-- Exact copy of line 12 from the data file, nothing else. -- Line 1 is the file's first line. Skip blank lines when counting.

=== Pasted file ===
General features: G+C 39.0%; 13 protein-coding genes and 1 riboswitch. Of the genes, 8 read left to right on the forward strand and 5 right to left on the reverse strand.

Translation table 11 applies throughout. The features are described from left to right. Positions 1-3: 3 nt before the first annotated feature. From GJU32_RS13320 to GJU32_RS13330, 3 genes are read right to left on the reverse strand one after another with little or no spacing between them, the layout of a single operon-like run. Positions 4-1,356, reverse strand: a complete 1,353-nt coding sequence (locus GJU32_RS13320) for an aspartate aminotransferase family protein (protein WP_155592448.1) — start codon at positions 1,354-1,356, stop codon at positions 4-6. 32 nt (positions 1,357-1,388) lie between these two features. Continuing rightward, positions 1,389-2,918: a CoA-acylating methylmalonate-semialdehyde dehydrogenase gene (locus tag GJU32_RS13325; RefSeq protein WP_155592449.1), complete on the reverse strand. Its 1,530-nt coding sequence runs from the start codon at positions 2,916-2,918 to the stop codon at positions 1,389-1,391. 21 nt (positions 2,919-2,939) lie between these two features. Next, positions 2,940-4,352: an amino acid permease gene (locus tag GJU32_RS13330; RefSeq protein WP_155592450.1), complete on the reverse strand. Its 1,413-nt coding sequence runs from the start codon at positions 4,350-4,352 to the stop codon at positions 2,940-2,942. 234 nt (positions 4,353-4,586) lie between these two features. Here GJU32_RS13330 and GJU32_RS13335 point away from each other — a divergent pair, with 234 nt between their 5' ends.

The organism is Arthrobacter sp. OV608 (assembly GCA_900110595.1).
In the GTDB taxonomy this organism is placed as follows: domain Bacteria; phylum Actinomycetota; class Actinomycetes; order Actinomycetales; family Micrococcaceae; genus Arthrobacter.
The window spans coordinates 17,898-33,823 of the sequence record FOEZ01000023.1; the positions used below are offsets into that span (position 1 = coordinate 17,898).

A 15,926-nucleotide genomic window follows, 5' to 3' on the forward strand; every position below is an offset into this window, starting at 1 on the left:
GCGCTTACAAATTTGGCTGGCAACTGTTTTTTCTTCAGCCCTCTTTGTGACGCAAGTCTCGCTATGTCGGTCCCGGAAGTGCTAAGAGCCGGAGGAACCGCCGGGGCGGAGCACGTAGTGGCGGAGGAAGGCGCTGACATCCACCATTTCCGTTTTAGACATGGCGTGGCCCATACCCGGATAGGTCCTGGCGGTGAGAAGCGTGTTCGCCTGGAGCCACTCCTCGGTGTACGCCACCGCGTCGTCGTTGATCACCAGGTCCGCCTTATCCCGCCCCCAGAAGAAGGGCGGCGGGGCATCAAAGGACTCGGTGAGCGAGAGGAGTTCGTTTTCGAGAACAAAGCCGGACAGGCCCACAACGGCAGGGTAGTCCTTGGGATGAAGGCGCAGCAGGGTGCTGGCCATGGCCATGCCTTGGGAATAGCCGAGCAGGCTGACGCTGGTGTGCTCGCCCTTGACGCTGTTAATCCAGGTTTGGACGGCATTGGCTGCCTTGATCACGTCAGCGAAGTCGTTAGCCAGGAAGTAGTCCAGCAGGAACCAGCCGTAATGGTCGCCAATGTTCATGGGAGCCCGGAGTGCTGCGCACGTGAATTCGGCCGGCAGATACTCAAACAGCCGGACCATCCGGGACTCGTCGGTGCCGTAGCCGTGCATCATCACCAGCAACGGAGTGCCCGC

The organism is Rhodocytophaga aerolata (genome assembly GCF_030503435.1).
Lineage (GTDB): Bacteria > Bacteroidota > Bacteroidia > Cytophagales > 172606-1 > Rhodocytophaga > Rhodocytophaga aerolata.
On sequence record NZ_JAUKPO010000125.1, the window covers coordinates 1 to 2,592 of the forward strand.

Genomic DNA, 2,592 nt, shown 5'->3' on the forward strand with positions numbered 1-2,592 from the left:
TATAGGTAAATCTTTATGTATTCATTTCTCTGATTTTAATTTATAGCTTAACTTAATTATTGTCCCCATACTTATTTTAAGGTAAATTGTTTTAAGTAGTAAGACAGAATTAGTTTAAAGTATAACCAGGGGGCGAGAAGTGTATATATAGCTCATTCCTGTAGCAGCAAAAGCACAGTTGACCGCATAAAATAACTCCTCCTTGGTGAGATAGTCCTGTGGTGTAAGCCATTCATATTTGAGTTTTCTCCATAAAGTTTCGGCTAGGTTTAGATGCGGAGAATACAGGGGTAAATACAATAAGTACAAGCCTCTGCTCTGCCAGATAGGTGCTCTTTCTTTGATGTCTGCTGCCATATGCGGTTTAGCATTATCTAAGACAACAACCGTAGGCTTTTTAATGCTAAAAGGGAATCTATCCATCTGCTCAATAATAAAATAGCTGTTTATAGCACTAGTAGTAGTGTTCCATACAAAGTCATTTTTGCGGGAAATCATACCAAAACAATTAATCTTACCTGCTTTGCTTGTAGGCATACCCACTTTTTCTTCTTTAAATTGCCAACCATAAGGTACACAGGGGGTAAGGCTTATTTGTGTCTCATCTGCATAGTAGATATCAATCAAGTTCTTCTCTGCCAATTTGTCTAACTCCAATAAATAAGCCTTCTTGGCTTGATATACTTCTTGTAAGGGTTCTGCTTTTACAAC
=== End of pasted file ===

TATAGGTAAATCTTTATGTATTCATTTCTCTGATTTTAATTTATAGCTTAACTTAATTATTGTCCCCATACTTATTTTAAGGTAAATTGTTTTAAGTAGTAAGACAGAATTAGTTTAAAGTATAACCAGGGGGCGAGAAGTGTATATATAGCTCATTCCTGTAGCAGCAAAAGCACAGTTGACCGCATAAAATAACTCCTCCTTGGTGAGATAGTCCTGTGGTGTAAGCCATTCATATTTGAGTTTTCTCCATAAAGTTTCGGCTAGGTTTAGATGCGGAGAATACAGGGGTAAATACAATAAGTACAAGCCTCTGCTCTGCCAGATAGGTGCTCTTTCTTTGATGTCTGCTGCCATATGCGGTTTAGCATTATCTAAGACAACAACCGTAGGCTTTTTAATGCTAAAAGGGAATCTATCCATCTGCTCAATAATAAAATAGCTGTTTATAGCACTAGTAGTAGTGTTCCATACAAAGTCATTTTTGCGGGAAATCATACCAAAACAATTAATCTTACCTGCTTTGCTTGTAGGCATACCCACTTTTTCTTCTTTAAATTGCCAACCATAAGGTACACAGGGGGTAAGGCTTATTTGTGTCTCATCTGCATAGTAGATATCAATCAAGTTCTTCTCTGCCAATTTGTCTAACTCCAATAAATAAGCCTTCTTGGCTTGATATACTTCTTGTAAGGGTTCTGCTTTTACAAC